CANAL STREET, LTD., et al., Plaintiffs and Appellants, v. Robert A. SORICH, as Personal Representative, etc., et al., Defendants and Respondents.
Plaintiffs and appellants Canal Street, Ltd., and Victor Catanzaro, individually and as general partner, appeal an order of dismissal for failing to bring their action against defendants and respondents Robert A. Sorich, William J. Sorich and Rose E. Sorich to trial within five years. (Code Civ. Proc., § 583.310.) Appellants contend a binding settlement agreement between the parties had concluded the action, rendering the five-year statute moot.2
In 1980 appellants purchased a parcel of property in South San Francisco from respondents. In addition to his status as general partner of the purchaser, Catanzaro also acted as respondents' real estate broker in the transaction. The property contained two underground storage tanks that had been installed and used by respondents and their tenants. In 1989 appellants removed the tanks under the direction of the San Mateo County Health Services Agency (Agency), and during the removal process learned the tanks had leaked and the property was contaminated with petroleum hydrocarbons.
On August 4, 1992, appellants brought an action against respondents for damages appellants incurred in cleaning up the contamination. At the same time they applied to the Underground Storage Tank Cleanup Fund (Fund), administered by the State Water Resources Control Board, for reimbursement of their cleanup costs. When the action commenced appellants were represented by George Benetatos and respondents by Alan Phillips. In July 1994, John Hartford substituted in as counsel for A.W. Sorich, and Alan Phillips continued to represent Rose Sorich. In November 1994 each respondent cross-complained against Catanzaro for indemnification and breach of his duty to represent them fairly as their broker in the sale of the property.
On November 26, 1996, two weeks before the scheduled trial date, the case settled during a judicially mandated settlement conference. As recited for the record by Benetatos, respondents agreed to pay appellants a total of $400,000: “$250,000 shall be paid within 30 days of receipt of final approval of the [Fund], that [it] will not seek reimbursement of remediation costs from any of the settlement proceeds,” with a daily penalty of $1,000 if not timely paid. Appellants concurred with Hartford's specification that “[t]he burden of clearing the settlement with the appropriate authorities [was] a burden to be borne entirely by [appellants].”
Benetatos stated that the remaining $150,000 would be paid within five years or upon A.W. Sorich's death, whichever occurred first, with an annual interest rate of 10 percent, and secured by a first deed of trust on certain South San Francisco commercial property. There would be a preliminary title report on this property, with the condition of title subject to appellants' approval. Benetatos agreed with Phillips that if respondents prepaid the $150,000, there would be no prepayment penalty.
Benetatos also recited that the agreement would specifically state that the payment was to compensate appellants for lost income resulting from contamination, loss of profits from inability to develop the property, increased costs due to contamination, and attorney fees, that the parties agreed to dismiss their respective cases with prejudice, that mutual releases under Civil Code section 1542 would apply to the terms of the settlement agreement, and that appellants agreed to indemnify and hold respondents harmless from any future claims by the Fund concerning the property.
The parties agreed that appellants were responsible for a bill of approximately $9,000 that respondents had received from the Agency for overseeing remediation of the property. Observing that there would likely be multiple drafts of the agreement, Phillips requested that appellants begin the drafting process and send respondents the drafts for approval. Appellants agreed.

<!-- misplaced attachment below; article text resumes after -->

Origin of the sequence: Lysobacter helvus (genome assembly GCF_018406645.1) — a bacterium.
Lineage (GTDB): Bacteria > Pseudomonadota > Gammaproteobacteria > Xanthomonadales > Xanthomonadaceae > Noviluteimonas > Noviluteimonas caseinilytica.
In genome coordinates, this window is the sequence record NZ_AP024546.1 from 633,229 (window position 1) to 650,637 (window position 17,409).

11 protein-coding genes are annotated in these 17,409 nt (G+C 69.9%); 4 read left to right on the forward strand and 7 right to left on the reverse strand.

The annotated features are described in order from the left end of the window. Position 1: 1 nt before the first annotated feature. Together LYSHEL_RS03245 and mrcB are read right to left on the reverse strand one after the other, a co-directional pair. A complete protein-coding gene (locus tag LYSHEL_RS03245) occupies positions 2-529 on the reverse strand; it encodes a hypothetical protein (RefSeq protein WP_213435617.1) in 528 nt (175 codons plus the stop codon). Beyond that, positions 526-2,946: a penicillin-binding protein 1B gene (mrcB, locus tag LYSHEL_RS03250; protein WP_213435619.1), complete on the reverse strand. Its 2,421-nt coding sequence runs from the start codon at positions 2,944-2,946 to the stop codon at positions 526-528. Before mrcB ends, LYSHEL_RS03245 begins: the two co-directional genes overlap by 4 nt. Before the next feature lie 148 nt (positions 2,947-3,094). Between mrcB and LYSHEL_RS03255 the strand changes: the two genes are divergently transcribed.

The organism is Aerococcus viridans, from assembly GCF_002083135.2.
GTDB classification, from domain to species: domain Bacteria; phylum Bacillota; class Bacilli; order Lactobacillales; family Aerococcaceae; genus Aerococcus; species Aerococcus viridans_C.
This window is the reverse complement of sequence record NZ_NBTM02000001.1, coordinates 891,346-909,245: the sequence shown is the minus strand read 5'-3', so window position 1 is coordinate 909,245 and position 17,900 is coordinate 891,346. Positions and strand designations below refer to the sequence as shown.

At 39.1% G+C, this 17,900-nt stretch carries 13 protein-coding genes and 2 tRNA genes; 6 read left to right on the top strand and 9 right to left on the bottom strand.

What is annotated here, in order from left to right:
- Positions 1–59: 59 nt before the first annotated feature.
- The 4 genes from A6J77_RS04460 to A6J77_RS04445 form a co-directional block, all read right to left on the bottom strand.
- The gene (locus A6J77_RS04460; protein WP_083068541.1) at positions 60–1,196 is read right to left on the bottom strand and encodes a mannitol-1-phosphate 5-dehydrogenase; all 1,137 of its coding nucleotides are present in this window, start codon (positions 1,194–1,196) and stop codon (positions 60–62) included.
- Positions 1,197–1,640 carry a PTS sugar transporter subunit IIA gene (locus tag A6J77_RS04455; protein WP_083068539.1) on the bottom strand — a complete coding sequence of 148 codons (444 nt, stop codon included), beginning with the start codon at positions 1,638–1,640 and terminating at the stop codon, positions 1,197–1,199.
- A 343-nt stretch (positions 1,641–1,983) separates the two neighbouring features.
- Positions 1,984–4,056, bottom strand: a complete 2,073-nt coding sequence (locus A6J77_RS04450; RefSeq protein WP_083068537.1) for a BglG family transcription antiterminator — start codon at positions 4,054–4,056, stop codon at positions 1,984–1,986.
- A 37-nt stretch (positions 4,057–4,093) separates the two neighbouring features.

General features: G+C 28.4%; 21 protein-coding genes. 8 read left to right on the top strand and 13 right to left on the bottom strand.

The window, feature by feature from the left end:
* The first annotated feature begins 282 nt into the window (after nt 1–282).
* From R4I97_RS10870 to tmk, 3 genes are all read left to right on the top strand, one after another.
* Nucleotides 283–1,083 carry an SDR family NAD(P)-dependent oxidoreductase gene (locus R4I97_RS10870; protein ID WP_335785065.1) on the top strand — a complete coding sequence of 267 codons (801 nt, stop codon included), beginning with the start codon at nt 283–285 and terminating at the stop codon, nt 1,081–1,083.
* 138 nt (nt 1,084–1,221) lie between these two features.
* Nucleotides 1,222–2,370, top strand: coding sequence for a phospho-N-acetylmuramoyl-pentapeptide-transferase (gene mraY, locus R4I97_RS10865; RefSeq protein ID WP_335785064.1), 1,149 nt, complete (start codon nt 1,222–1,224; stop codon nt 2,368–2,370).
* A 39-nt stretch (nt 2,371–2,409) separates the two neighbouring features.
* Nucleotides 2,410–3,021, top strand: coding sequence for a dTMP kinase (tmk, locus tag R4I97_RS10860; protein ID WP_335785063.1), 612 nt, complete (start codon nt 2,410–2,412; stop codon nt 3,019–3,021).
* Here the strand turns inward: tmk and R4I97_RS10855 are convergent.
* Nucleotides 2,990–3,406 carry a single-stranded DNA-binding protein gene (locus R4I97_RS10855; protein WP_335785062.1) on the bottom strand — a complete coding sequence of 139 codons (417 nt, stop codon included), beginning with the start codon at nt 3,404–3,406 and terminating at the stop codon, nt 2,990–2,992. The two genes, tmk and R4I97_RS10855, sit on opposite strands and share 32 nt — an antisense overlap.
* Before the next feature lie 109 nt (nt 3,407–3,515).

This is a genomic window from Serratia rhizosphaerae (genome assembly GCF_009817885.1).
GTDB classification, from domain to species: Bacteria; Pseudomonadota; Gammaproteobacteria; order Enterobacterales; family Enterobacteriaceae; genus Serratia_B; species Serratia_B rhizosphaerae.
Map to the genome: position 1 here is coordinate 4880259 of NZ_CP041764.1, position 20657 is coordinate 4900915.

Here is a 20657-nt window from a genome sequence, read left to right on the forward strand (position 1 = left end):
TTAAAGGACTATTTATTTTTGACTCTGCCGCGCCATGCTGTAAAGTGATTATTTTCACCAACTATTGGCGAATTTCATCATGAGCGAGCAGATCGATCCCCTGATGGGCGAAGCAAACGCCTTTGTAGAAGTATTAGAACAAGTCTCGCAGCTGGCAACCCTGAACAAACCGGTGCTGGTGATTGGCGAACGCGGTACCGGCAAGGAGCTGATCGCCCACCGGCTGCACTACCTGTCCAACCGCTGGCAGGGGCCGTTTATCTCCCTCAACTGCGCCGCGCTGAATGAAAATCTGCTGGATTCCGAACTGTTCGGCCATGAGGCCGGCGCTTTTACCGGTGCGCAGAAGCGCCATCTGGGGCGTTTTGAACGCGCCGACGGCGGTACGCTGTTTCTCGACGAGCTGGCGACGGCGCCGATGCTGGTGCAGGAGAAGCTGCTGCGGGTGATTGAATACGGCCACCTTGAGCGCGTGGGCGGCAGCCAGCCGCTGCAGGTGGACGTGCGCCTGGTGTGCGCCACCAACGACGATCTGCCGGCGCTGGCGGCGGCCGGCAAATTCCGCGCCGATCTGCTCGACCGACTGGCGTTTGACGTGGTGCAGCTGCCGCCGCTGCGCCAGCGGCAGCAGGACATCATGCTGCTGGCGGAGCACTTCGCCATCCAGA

The court specifically asked the attorneys if it was correct they had “reached a settlement in this case after an all day settlement conference?” They all answered affirmatively. A.W. Sorich and Catanzaro also told the court that they heard and understood the terms of the agreement, were entering it willingly, and understood it to be a final settlement. When Phillips expressed concern that he wanted to be certain “that the record is clear, everyone is in agreement with this settlement and not just the parties present,” Benetatos and Catanzaro stated they were authorized to settle on behalf of all plaintiffs. Phillips stated he had authority to settle on behalf of Rose Sorich, “who consents to this settlement in the manner and form provided.” The scheduled trial date was vacated.
On December 13, 1996, Benetatos sent a draft of the settlement agreement to the Fund and asked for verification that it would not seek reimbursement from the settlement proceeds. He requested prompt attention because the settlement was contingent on the Fund's not seeking reimbursement from the settlement funds.
In February and March 1997, respectively, appellants discharged Benetatos and retained Richard Jacobs as their attorney.
On March 6, 1997, Jacobs sent respondents a proposed settlement agreement. Its payment terms mirrored those articulated on the record at the November 26, 1996, settlement conference, including the Fund approval condition.
On March 11, 1997, the Fund responded to Benetatos that it was inappropriate for it to comment on or approve draft agreements. The Fund, which had reimbursed appellants $107,988 to date, copied the letter to Hartford and Phillips.
Phillips and Jacobs corresponded in the ensuing months on acceptable language for the written settlement agreement. On April 30, 1997, Phillips informed Jacobs that respondents would pay the entire settlement in a lump sum, and that he was holding their $400,000 cashier's check in anticipation of a full settlement. He asked that the relevant portions of the March 6 draft agreement be changed accordingly.
On June 12, 1997, Jacobs sent Phillips a revised settlement agreement “to reflect all the points we discussed yesterday morning. I am very pleased that we have reached final agreement on the text.” The revised agreement states that respondents will pay appellant a lump sum of $400,000 within 10 days after “after exchange of fully executed counterparts of the Agreement.” It contains no provisions regarding Fund approval.
On July 1, 1997, A.W. Sorich died.
In August 1997, Jacobs wrote to Phillips asking that respondents execute the settlement agreement. On September 15, 1997, Jacobs, on appellants' instruction, forwarded to respondents a letter from Catanzaro which stated that appellants' offer to settle the litigation was withdrawn and settlement discussions terminated, except upon certain conditions, i.e., immediate payment of $400,000 and default payment of $1,000 per day beginning June 11, 1997.